Among others, Hjalti Arnason and Bill were competing at this competition. In a wrestling final, the two met. Arnason from Iceland was a superb bouncer at some of that country's hard-core night clubs. He was a real tough character. Fearless and very strong. A lot of honor was a stake at this final. Both of the men were undefeated in wrestling up to that point in time. The conditions of this match were simple: best of three falls wins. Arnason "the Bull" lived up to his nickname and recorded the first fall by "bulling" Bill out of the circle. Bill was shocked and answered back with pure furry. He recorded the second fall. Imagine, if you will, this situation, the two of them great strongmen, who had never lost a wrestling match ever and the next fall determined who would keep his honor in tack, as well as his unbeaten streak. Bill and Arnason struggled in the next match for awhile. Bill, using a variation of a suplex or a lateral drop, won the fall. Feeling very happy, Bill jumped back on to his feet and punched the air in triumph. Unknown to Bill because he had turned his back to the massive Icelander, Arnason charged him at full speed leaping on Bill's back to continue the match. They fought for a long time. It took the remainder of the contestants to pull the two apart. Arnason later offered a explanation for the continued hostilities to David Webster, the event's organizer. He said, "Only a little bit of fun, Dave." The Icelander meant it. Scrapping was his idea of fun.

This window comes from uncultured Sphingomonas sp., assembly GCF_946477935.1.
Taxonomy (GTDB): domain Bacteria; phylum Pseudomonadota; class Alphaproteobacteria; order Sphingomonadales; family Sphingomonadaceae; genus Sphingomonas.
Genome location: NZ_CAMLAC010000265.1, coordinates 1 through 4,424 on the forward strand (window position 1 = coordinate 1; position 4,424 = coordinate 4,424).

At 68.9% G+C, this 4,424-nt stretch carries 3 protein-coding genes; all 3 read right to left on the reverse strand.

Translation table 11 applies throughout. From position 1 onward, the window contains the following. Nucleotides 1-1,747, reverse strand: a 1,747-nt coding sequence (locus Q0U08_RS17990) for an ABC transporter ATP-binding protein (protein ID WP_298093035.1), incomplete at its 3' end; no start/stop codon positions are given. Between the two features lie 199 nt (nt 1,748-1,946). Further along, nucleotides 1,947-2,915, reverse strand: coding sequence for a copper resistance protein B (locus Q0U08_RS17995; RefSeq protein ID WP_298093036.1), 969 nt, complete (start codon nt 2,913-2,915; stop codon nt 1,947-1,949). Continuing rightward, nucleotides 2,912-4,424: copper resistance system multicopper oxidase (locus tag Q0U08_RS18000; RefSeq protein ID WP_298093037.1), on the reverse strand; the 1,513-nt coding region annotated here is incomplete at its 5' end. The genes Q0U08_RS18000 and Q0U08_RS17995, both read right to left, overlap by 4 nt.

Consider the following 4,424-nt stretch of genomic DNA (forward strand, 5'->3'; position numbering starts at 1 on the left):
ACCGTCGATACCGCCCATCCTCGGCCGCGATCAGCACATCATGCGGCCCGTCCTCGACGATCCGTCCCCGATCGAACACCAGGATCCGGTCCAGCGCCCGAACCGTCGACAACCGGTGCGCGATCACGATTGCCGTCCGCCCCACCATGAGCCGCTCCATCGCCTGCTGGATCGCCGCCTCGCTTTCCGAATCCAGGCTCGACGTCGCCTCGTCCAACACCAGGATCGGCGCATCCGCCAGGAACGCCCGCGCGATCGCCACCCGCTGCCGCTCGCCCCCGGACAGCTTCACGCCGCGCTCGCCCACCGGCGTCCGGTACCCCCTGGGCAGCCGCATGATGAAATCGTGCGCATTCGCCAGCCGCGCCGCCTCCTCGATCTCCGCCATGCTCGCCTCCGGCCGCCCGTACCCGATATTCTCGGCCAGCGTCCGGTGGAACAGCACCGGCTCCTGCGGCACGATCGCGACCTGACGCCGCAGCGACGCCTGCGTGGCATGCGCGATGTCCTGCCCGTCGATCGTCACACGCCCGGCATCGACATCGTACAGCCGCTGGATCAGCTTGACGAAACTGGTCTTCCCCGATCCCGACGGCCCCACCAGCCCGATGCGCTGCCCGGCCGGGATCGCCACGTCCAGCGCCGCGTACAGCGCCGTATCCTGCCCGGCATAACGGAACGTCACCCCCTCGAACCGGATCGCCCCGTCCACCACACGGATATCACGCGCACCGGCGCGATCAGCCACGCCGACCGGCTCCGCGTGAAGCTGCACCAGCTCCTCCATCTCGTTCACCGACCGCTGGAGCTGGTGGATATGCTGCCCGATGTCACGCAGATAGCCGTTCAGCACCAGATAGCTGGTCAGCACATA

1990 Finland's Strongest Man Contest